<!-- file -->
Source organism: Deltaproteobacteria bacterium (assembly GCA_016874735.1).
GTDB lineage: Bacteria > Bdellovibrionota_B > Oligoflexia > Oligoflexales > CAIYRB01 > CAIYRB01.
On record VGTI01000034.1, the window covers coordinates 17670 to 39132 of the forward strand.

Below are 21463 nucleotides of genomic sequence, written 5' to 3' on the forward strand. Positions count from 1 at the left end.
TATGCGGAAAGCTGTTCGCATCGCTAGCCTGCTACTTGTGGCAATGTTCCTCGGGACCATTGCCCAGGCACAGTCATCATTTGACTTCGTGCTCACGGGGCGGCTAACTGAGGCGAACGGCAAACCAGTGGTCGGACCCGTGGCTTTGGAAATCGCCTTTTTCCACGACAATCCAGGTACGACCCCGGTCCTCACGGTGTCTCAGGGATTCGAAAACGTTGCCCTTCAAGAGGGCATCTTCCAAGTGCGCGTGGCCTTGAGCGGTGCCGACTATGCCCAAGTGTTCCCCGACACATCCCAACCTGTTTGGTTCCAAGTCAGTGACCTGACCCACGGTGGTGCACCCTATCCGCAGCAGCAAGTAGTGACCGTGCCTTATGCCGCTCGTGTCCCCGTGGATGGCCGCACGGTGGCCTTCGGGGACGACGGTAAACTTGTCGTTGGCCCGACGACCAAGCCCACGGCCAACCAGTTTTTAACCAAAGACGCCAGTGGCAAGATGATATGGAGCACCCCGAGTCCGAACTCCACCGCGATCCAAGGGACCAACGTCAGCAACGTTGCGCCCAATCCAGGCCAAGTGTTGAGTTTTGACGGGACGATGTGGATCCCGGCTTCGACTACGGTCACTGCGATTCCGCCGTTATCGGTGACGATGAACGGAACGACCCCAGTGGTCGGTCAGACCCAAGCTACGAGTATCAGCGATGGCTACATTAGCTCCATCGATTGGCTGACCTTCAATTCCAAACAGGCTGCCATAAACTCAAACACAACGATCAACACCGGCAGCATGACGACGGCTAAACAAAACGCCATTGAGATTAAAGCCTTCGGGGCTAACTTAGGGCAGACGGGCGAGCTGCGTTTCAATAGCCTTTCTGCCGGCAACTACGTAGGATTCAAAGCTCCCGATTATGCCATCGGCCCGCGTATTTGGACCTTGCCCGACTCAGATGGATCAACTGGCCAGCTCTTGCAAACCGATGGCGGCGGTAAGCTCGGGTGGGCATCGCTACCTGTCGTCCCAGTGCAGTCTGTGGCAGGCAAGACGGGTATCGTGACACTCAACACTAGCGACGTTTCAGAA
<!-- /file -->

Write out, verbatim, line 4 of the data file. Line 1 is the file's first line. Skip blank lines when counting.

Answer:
Below are 21463 nucleotides of genomic sequence, written 5' to 3' on the forward strand. Positions count from 1 at the left end.